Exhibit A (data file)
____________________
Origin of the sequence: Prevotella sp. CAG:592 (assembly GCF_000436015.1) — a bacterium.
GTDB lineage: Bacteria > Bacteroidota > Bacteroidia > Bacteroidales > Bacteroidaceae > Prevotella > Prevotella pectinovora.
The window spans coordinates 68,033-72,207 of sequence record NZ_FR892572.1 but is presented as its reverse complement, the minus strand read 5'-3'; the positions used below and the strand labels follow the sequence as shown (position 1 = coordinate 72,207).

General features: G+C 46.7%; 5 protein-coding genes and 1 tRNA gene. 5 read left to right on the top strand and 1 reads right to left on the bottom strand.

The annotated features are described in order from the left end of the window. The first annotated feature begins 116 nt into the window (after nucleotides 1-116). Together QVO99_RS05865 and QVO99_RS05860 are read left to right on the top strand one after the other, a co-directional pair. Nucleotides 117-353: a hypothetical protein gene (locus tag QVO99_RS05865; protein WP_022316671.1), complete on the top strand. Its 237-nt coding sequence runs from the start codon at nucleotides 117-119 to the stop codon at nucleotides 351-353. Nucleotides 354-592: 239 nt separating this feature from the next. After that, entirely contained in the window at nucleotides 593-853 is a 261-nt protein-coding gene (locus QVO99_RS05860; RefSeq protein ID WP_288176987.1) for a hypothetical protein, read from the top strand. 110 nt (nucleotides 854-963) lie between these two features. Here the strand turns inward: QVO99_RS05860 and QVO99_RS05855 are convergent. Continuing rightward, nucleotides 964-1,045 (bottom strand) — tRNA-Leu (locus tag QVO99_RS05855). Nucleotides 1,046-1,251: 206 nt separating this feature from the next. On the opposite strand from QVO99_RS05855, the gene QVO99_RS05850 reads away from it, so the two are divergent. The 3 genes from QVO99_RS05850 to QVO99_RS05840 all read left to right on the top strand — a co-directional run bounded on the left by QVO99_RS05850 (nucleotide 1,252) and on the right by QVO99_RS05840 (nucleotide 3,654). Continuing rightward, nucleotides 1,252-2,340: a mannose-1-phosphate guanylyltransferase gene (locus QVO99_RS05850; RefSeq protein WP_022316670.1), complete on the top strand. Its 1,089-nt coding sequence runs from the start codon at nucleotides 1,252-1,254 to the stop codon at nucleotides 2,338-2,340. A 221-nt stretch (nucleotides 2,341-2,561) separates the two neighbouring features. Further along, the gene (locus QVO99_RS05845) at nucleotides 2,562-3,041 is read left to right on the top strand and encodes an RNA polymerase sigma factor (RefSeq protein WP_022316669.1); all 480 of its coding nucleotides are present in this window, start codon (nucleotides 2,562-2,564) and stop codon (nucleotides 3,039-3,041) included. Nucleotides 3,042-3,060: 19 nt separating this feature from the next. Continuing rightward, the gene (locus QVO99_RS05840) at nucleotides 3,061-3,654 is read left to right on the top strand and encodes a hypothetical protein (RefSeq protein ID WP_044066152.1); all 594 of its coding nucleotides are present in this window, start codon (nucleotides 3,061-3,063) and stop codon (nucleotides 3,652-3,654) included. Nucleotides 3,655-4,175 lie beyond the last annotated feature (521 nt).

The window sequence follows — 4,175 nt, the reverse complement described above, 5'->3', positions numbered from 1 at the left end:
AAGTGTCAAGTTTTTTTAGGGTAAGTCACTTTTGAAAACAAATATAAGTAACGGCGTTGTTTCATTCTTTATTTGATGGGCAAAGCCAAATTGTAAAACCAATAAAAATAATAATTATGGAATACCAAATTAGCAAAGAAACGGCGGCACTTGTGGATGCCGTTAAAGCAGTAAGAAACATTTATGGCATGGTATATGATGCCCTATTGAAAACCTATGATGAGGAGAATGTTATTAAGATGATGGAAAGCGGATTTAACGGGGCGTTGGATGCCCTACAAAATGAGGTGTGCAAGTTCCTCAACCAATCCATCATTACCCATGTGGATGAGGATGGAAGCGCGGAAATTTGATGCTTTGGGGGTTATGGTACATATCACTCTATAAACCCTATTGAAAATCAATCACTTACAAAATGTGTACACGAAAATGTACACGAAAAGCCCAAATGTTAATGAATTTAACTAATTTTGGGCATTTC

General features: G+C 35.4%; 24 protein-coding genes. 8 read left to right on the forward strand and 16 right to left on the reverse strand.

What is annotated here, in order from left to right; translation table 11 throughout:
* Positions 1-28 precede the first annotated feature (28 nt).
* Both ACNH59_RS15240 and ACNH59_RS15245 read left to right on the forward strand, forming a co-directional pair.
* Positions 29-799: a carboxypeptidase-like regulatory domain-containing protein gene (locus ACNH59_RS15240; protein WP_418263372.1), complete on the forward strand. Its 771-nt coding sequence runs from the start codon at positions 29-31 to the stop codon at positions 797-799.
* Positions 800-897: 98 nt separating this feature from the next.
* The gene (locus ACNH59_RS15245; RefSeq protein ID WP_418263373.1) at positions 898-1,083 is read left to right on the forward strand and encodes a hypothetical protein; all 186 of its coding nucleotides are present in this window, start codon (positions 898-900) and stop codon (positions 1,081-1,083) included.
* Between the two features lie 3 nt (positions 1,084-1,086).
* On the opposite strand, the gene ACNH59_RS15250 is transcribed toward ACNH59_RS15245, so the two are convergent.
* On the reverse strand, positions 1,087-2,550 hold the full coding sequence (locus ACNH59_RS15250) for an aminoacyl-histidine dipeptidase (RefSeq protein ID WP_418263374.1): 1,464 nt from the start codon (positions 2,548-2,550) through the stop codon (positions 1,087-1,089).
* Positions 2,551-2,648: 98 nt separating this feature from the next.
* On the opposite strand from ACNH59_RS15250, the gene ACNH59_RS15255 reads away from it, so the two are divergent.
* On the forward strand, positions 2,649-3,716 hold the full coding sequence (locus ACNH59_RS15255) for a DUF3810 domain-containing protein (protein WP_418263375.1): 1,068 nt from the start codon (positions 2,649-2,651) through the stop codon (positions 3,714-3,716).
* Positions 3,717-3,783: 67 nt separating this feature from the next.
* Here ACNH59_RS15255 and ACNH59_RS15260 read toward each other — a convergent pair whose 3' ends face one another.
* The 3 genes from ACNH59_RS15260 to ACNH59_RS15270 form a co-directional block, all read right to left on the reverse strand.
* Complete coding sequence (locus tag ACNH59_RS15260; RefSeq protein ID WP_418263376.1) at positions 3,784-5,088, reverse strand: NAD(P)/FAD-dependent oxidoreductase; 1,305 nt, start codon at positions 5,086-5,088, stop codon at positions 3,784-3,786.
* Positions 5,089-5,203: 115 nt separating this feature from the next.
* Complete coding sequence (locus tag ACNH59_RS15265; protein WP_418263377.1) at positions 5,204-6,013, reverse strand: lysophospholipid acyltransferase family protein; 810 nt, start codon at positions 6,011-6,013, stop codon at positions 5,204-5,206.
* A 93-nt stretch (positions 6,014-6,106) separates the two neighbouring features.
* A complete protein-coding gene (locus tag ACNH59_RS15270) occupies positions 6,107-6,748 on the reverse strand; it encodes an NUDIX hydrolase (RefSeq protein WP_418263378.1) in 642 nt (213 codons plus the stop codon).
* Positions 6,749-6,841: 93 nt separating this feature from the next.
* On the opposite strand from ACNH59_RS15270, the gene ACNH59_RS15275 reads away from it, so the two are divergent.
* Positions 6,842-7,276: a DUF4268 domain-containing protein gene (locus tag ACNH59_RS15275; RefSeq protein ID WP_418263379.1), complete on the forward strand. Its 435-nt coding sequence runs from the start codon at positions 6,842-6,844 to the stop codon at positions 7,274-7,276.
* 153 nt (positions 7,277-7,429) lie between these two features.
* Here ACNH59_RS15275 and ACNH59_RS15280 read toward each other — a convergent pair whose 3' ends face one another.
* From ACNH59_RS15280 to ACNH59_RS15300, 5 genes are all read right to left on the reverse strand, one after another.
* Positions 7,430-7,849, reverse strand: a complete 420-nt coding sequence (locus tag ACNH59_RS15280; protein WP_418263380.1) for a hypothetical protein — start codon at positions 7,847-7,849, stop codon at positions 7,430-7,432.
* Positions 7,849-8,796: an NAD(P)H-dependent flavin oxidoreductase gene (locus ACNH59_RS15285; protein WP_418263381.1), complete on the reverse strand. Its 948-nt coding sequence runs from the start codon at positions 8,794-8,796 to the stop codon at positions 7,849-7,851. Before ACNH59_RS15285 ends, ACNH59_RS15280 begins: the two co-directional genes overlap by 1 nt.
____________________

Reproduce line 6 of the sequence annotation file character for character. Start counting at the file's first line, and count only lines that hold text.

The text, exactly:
The window sequence follows — 4,175 nt, the reverse complement described above, 5'->3', positions numbered from 1 at the left end: